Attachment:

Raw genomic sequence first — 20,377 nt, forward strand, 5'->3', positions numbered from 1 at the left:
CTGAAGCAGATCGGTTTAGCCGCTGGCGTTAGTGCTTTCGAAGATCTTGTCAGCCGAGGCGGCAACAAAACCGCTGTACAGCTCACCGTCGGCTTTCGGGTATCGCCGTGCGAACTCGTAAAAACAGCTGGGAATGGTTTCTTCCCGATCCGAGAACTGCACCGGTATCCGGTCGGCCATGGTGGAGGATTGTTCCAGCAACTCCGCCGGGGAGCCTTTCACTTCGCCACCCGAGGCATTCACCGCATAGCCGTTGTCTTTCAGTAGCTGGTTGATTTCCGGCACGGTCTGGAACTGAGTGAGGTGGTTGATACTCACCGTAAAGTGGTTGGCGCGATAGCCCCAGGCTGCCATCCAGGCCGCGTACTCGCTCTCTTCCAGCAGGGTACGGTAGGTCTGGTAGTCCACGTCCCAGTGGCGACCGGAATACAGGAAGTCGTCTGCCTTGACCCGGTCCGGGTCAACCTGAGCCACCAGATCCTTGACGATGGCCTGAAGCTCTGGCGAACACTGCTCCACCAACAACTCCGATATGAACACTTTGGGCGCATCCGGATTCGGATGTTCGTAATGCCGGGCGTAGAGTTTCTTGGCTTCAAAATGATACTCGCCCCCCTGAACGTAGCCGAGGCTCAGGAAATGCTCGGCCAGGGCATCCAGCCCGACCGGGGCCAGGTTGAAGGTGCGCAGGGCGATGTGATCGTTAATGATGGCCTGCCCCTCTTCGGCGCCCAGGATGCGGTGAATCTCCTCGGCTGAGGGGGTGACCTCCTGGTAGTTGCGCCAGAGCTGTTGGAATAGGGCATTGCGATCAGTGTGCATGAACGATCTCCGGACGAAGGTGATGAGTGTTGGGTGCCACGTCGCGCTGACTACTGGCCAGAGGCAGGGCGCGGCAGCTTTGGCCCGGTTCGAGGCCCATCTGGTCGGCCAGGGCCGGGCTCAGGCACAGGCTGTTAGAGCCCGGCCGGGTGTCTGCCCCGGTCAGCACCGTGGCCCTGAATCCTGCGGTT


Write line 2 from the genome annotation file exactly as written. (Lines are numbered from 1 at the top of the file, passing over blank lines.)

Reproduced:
CTGAAGCAGATCGGTTTAGCCGCTGGCGTTAGTGCTTTCGAAGATCTTGTCAGCCGAGGCGGCAACAAAACCGCTGTACAGCTCACCGTCGGCTTTCGGGTATCGCCGTGCGAACTCGTAAAAACAGCTGGGAATGGTTTCTTCCCGATCCGAGAACTGCACCGGTATCCGGTCGGCCATGGTGGAGGATTGTTCCAGCAACTCCGCCGGGGAGCCTTTCACTTCGCCACCCGAGGCATTCACCGCATAGCCGTTGTCTTTCAGTAGCTGGTTGATTTCCGGCACGGTCTGGAACTGAGTGAGGTGGTTGATACTCACCGTAAAGTGGTTGGCGCGATAGCCCCAGGCTGCCATCCAGGCCGCGTACTCGCTCTCTTCCAGCAGGGTACGGTAGGTCTGGTAGTCCACGTCCCAGTGGCGACCGGAATACAGGAAGTCGTCTGCCTTGACCCGGTCCGGGTCAACCTGAGCCACCAGATCCTTGACGATGGCCTGAAGCTCTGGCGAACACTGCTCCACCAACAACTCCGATATGAACACTTTGGGCGCATCCGGATTCGGATGTTCGTAATGCCGGGCGTAGAGTTTCTTGGCTTCAAAATGATACTCGCCCCCCTGAACGTAGCCGAGGCTCAGGAAATGCTCGGCCAGGGCATCCAGCCCGACCGGGGCCAGGTTGAAGGTGCGCAGGGCGATGTGATCGTTAATGATGGCCTGCCCCTCTTCGGCGCCCAGGATGCGGTGAATCTCCTCGGCTGAGGGGGTGACCTCCTGGTAGTTGCGCCAGAGCTGTTGGAATAGGGCATTGCGATCAGTGTGCATGAACGATCTCCGGACGAAGGTGATGAGTGTTGGGTGCCACGTCGCGCTGACTACTGGCCAGAGGCAGGGCGCGGCAGCTTTGGCCCGGTTCGAGGCCCATCTGGTCGGCCAGGGCCGGGCTCAGGCACAGGCTGTTAGAGCCCGGCCGGGTGTCTGCCCCGGTCAGCACCGTGGCCCTGAATCCTGCGGTT